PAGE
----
Rick Jones (copy)

Rick Jones

Thanks to our “living Constitution,” since the 1800s, periodically, the federal judiciary creates new rights and liberties for the American people.

This Sunday, June 28, marks one decade since individual gun rights were found to trump states’ rights.

None of the first eight amendments were written with the intention of creating individual rights; if the framers intended to guarantee individual rights, their language would have expressly targeted and constrained states by declaring “No state shall...” (see Article 1 Section 9 of the Constitution)

The Constitutional Convention of 1787 lasted 116 days. Five days before it ended (Sept. 12), Elbridge Gerry and Col. George Mason sought to add a Bill of Rights (BR). Their proposal was voted down unanimously. Yet their proposal would not have created individual rights because they believed in the primacy of states’ rights. And when individuals have rights, it limits the prerogatives of the states. Consider how states are limited in curtailing the rights of suspects, gays or voters, etc.

Since the time our Bill of Rights was created, belatedly and begrudgingly, to secure ratification of the Constitution, there has been a common misperception that the BR created individual rights. The matter was clarified in Barron v. Baltimore (1833), the last decision in which Chief Justice John Marshall participated. Barron contended that states could not take property without compensation because of the Fifth Amendment. The court made clear none of the BR limited the states. To this day, that important decision has never been overruled.

So, when rights were created, the Court relied on the 14th Amendment because that does clearly state, “No state shall...” For example, when Jehovah’s Witnesses Jesse Cantwell and his two sons prodded the Court to create religious liberty in 1940, it declared Connecticut’s law “deprives them of their liberty ... in contravention of the Fourteenth Amendment. ... The Fourteenth Amendment has rendered the legislatures of the states as incompetent as Congress to enact such laws.” Previously, states could restrict religious liberty.

A half a century earlier, the Supreme Court upheld an Idaho law which forbid Mormons from voting or holding elective office. (See Davis v. Beason 1890) Of course, the First Amendment only barred Congress, not the states, from denying religious liberty. Until well into the 1800s, states forbid Jews, Catholics and atheists from holding office. Through the 1800s, when there was much more local control and before power was centralized in Washington, states were the archenemy of American liberty.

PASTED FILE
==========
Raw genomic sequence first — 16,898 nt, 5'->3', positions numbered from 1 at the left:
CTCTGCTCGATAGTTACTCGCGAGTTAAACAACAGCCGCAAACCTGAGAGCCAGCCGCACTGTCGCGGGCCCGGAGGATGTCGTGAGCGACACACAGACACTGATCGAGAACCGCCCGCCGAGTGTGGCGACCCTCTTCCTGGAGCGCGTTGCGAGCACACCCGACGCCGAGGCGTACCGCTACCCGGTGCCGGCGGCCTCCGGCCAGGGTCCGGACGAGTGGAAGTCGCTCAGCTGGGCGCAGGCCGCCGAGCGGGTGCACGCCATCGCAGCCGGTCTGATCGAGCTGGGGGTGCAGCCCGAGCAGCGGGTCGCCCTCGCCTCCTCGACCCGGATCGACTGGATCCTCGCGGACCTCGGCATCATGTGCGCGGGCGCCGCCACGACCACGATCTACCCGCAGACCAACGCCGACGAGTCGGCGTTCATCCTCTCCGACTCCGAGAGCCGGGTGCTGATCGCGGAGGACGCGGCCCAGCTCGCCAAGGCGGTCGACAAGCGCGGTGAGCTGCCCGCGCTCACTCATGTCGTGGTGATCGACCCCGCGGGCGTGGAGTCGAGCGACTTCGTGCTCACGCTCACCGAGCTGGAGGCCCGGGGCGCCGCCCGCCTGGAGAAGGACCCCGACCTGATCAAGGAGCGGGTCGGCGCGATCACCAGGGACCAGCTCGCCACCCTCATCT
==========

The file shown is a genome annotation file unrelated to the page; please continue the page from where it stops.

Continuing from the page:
Individual gun rights followed a trajectory similar to religious liberty. In 1876, a unanimous Supreme Court declared the Second Amendment “means no more than it shall not be infringed by Congress. This is one of the amendments that has no other effect than to restrict the powers of the national government.” Regarding gun rights, the national government “can neither grant nor secure to its citizens any right or privilege not expressly or by implication placed under its jurisdiction.” Thus, the national government had zero responsibility to protect gun ownership. In fact, until well after 1900, people of color were often barred from owning guns or Bowie knives. In 1983, the Court let stand an appeals ruling that upheld the authority of Morton Grove, Illinois, to ban the sales or possession of handguns by village residents.

Then, in 2010, five men, with the stroke of a pen, used the 14th Amendment to create gun rights. (Chicago v. McDonald) The Second Amendment by itself could no more have created gun rights than a buck, without a doe, could create a fawn.

There is a widespread ignorance, even among candidates for elective office, of the critical role the 14th Amendment played in creating most of our rights and liberties. Many describe themselves as pro-Second Amendment, implying that 100% of the conservative courts of the 1700s, 1800s and 1900s were anti-Second Amendment. The fact is the NRA and Donald Trump and many other self-described conservatives have promoted an utterly false historical narrative. As the late Republican-appointed Supreme Court Chief Justice Warren Burger stated, “The Second Amendment has been that subject of one of the greatest pieces of fraud, I repeat the word fraud, on the American people by special interest groups that I have ever seen in my lifetime.”

Rick Jones is a retired adjunct teacher of economics from Weber State.

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